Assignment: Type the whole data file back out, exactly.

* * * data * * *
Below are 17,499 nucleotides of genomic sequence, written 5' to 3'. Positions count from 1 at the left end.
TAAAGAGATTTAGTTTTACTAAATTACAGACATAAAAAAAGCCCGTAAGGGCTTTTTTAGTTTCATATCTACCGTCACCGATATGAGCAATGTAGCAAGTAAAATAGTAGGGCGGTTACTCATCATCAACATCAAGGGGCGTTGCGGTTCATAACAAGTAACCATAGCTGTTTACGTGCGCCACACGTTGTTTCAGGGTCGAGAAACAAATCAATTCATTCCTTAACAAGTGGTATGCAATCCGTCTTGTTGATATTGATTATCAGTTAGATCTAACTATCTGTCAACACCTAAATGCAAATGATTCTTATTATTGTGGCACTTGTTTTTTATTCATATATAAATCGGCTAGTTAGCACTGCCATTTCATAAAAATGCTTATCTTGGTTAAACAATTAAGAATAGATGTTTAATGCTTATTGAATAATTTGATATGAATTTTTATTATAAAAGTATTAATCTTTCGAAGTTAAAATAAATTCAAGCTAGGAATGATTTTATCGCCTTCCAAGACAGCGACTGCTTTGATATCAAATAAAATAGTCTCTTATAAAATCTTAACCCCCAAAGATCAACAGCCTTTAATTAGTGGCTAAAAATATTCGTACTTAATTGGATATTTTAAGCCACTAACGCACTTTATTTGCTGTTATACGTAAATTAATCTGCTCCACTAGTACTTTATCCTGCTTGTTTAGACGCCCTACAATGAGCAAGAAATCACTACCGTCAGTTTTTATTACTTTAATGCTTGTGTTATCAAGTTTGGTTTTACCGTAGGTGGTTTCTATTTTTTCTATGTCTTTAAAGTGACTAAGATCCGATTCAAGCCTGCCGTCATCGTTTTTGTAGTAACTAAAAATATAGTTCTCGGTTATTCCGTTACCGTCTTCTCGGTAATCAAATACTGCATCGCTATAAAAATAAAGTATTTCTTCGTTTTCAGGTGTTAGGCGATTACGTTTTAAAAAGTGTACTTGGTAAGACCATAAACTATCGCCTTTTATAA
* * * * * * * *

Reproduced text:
Below are 17,499 nucleotides of genomic sequence, written 5' to 3'. Positions count from 1 at the left end.
TAAAGAGATTTAGTTTTACTAAATTACAGACATAAAAAAAGCCCGTAAGGGCTTTTTTAGTTTCATATCTACCGTCACCGATATGAGCAATGTAGCAAGTAAAATAGTAGGGCGGTTACTCATCATCAACATCAAGGGGCGTTGCGGTTCATAACAAGTAACCATAGCTGTTTACGTGCGCCACACGTTGTTTCAGGGTCGAGAAACAAATCAATTCATTCCTTAACAAGTGGTATGCAATCCGTCTTGTTGATATTGATTATCAGTTAGATCTAACTATCTGTCAACACCTAAATGCAAATGATTCTTATTATTGTGGCACTTGTTTTTTATTCATATATAAATCGGCTAGTTAGCACTGCCATTTCATAAAAATGCTTATCTTGGTTAAACAATTAAGAATAGATGTTTAATGCTTATTGAATAATTTGATATGAATTTTTATTATAAAAGTATTAATCTTTCGAAGTTAAAATAAATTCAAGCTAGGAATGATTTTATCGCCTTCCAAGACAGCGACTGCTTTGATATCAAATAAAATAGTCTCTTATAAAATCTTAACCCCCAAAGATCAACAGCCTTTAATTAGTGGCTAAAAATATTCGTACTTAATTGGATATTTTAAGCCACTAACGCACTTTATTTGCTGTTATACGTAAATTAATCTGCTCCACTAGTACTTTATCCTGCTTGTTTAGACGCCCTACAATGAGCAAGAAATCACTACCGTCAGTTTTTATTACTTTAATGCTTGTGTTATCAAGTTTGGTTTTACCGTAGGTGGTTTCTATTTTTTCTATGTCTTTAAAGTGACTAAGATCCGATTCAAGCCTGCCGTCATCGTTTTTGTAGTAACTAAAAATATAGTTCTCGGTTATTCCGTTACCGTCTTCTCGGTAATCAAATACTGCATCGCTATAAAAATAAAGTATTTCTTCGTTTTCAGGTGTTAGGCGATTACGTTTTAAAAAGTGTACTTGGTAAGACCATAAACTATCGCCTTTTATAA